Movies have given us countless glimpses of the so-called “car of the future”. Knight Rider brought us KITT, Will Smith was saved by a driverless Audi in I, Robot, and Back to the Future II promised us 2015 was the year of the time-travelling flying car.

Looking back, Doc Brown was a little optimistic in his estimations, but geeks here in the real world have created numerous gadgets that will revolutionise your driving experience in the near future. Fire up your flux capacitor, stoke your plutonium-filled nuclear reactor and ride with us as we look at just a few. 

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In the future, even the humble windscreen will be unrecognisable due to the use of next generation head-up display (HUD) systems. In their current incarnation, these systems project basic information such as speed and navigation directly onto the windscreen in the driver's line of sight. By 2015, they'll project far more complex images, augmenting reality as you drive.

GM's research and development department has recently unveiled a head-up display system that uses infra-red cameras to monitor the road ahead, and an ultra-violet laser to project images onto your windscreen, highlighting potential dangers you may have missed due to poor visibility. The system can paint virtual lane markings on the glass in front of you, highlight vehicles and pedestrians, or even visually tag your destination so you don't go hurtling past it.

Your car's instruments will get a make-over, too. Whereas today's speedometers and petrol gauges are usually of the solid state variety –  boring old needles spinning across a numbered piece of plastic - future cars will have fully reconfigurable digital displays. These will take the form of either TFT, OLED or even rear-projection screens, and will revolutionise how information is shown. It doesn't matter if you want a 3D rev counter, a speedo represented by an ever-increasing number of cartoon cats, or you want your own animated avatar staring back at you, its animated smile widening with every additional mile per hour driven - these screens can do it all. 

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Today, cars tend not to be very aware of the outside world. By 2015, however, the best cars will be fully networked and will communicate constantly with each other, as well as surrounding traffic infrastructure. Reassuringly, the European Union has already allocated 30MHz of spectrum in the 5.9GHz band to 801.11p - a cousin of 802.11n Wi-Fi - designed specifically for car-to-x (car-to-car and car-to-infrastructure) communications.

The applications of networked cars are wide ranging and numerous. At its simplest level, roadside infrastructure such as traffic lights or road signs could wirelessly relay messages about road closures and suggest alternate routes, or warn about slippery road conditions. In a more advanced example, a car that breaks down on a dangerous blind bend could send out a warning to oncoming cars telling them exactly what's happened and suggest an appropriate course of action. That message could then be disseminated through traffic, car by car until it reaches the emergency services.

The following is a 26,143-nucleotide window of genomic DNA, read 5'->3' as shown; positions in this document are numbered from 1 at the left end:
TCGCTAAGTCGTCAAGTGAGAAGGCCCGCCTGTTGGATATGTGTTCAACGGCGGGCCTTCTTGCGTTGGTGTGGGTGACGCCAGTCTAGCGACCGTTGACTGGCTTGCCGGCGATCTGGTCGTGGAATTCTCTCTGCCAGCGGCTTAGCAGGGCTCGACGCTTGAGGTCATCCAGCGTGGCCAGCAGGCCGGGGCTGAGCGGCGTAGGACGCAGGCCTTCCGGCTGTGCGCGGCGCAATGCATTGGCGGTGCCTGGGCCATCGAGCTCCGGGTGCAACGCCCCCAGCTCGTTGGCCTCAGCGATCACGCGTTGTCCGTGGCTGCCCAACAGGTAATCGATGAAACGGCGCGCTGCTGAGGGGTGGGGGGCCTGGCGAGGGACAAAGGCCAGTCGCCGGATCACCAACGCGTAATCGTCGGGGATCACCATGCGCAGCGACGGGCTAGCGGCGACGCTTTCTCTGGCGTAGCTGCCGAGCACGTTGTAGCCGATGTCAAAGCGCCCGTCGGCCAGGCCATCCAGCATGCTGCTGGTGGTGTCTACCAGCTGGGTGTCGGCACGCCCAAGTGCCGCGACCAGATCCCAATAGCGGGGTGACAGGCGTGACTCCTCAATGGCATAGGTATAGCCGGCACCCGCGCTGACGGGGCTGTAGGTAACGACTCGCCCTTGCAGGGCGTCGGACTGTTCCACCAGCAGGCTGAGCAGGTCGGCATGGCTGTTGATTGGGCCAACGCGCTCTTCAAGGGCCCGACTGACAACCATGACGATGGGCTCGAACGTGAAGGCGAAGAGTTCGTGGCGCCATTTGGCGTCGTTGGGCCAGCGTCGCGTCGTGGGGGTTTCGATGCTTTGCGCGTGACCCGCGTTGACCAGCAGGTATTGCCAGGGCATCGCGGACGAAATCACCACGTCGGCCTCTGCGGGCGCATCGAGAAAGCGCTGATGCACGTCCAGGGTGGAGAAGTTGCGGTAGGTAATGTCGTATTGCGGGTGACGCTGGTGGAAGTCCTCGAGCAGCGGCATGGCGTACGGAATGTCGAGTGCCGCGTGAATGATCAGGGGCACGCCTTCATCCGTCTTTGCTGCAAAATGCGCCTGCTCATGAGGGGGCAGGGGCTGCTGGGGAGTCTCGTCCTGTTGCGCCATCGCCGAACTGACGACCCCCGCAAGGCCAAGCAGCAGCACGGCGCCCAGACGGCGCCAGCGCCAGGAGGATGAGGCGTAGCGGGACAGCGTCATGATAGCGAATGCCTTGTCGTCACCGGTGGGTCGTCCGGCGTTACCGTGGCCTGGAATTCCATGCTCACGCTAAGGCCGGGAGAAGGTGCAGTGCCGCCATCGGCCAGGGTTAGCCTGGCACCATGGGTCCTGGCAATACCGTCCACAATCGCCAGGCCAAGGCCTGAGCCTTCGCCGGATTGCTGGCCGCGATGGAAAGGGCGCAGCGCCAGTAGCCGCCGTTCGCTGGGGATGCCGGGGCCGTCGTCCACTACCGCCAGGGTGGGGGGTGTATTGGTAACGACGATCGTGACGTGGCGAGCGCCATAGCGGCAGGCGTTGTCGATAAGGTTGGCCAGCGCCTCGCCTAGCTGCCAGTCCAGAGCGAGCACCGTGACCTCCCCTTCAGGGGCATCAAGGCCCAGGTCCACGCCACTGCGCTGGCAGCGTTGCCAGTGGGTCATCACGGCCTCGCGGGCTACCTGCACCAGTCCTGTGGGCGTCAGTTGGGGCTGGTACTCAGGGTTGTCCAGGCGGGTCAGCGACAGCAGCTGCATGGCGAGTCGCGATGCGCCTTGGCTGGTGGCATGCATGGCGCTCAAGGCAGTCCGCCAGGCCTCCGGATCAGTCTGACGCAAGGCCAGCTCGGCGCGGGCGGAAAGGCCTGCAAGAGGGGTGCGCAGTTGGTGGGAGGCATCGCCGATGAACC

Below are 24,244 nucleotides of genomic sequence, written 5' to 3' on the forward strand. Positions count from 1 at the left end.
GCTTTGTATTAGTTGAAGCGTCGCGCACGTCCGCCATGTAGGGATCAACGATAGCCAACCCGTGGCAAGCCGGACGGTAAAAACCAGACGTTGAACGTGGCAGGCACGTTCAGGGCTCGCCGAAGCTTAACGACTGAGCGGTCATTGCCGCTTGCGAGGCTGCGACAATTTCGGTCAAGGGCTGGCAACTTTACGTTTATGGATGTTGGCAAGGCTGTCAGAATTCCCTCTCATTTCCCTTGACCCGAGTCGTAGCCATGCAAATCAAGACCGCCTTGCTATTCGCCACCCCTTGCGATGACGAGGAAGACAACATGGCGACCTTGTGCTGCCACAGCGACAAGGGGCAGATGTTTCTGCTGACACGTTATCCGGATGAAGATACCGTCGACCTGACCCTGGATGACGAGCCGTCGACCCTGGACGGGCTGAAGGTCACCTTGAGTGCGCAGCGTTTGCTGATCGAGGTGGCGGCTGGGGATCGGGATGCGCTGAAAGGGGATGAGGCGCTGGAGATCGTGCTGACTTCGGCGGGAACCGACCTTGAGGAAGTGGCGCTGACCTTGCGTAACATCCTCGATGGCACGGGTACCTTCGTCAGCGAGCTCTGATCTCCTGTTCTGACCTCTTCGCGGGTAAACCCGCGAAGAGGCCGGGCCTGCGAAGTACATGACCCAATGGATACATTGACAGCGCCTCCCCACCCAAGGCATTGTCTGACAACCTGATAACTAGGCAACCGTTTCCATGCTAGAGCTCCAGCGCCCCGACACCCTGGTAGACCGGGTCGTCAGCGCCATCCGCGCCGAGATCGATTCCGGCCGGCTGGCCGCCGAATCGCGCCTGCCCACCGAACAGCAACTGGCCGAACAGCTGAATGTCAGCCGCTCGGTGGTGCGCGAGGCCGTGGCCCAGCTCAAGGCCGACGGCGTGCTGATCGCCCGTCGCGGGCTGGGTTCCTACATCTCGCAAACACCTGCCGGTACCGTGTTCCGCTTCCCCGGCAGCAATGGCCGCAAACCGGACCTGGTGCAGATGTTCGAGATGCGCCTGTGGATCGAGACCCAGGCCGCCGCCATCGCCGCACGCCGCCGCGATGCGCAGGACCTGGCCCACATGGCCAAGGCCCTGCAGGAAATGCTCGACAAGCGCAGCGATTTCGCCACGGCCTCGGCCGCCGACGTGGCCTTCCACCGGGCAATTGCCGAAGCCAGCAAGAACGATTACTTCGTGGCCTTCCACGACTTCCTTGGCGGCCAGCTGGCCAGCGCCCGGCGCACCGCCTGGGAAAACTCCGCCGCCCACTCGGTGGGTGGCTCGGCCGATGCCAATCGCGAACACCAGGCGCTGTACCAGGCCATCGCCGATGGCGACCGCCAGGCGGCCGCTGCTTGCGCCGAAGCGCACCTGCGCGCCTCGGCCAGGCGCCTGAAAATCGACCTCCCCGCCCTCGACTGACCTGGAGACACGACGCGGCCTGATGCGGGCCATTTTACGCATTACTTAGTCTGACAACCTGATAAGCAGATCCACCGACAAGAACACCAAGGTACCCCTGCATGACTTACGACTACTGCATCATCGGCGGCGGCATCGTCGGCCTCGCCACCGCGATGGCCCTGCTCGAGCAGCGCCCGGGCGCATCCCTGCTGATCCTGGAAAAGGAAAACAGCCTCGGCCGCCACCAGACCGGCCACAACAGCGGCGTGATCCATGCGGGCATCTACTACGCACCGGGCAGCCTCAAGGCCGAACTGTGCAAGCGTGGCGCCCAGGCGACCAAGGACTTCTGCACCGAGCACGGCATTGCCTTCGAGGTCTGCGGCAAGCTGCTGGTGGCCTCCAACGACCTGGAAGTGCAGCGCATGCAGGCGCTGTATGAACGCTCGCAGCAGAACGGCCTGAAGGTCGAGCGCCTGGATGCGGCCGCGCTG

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Technology firms are working hard, as we speak, to equip cars with internet connectivity and by 2015, web-ready cars will be commonplace. Audi and Qualcomm have already demonstrated a version of the Audi A8 fitted with a UMTS modem that, in conjunction with a localised 802.11n wireless network, turns the car into a Wi-Fi hotspot. You can pretty much kiss goodbye to the "are we there yet?" phenomenon, as the system will allow occupants to connect to the Internet using wireless devices such as a laptop, iPad etc. 

Internet-enabled cars have uses beyond simply letting you update Twitter whilst on the move. These devices will be linked to a variety of car systems such as the satnav to download new mapping data whilst on the move. It could also be linked to the entertainment system, downloading music or video files on the fly, and could potentially be applied to a car-to-car dating service, where drivers could message each, arranging coffee dates whilst stuck in traffic jams.

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In the future, you won't drive cars. They'll drive you. Many cars, such as the Toyota Prius, have an automatic parallel parking feature, which can autonomously reverse you into a parking space without you having to touch the steering wheel. Many cars also have the option of adaptive cruise control, which uses radar or laser sensors plus drive-by-wire technology to maintain your chosen speed, slowing and even stopping your car automatically if it encounters dawdling traffic up ahead.

By 2015, cars will take things a step further and steer themselves. In 2007, DARPA, the Defense Advanced Research Projects Agency, staged a driverless “Urban Challenge”, where autonomous vehicles attempted to complete a 60-mile-long private course - obeying all traffic regulations and negotiating other traffic and obstacles - in under 6 hours. In 2009, Sanford University's autonomous Audi TT, nicknamed Shelley, completed the deadly, 20Km, 156-turn Pikes Peak Hill Climb without a driver - avoiding sheer drops of 1415 metres off the side. By 2015, this feature will be ready for the mainstream and you, dear reader, will be redundant.

The future, then, looks like an exciting place for motorists. Sure, we may not see the flying cars Robert Zemeckis predicted, but the technologies we've looked at here are just as exciting and more importantly - they're very real. Whether you're a geek or a petrolhead, or a combination of both, you can be assured that 2015 will be a very exciting place to be.

If you enjoyed this article, then head over to our Future Week homepage where you'll find a collection of features on what gadgets will be like in the year 2015.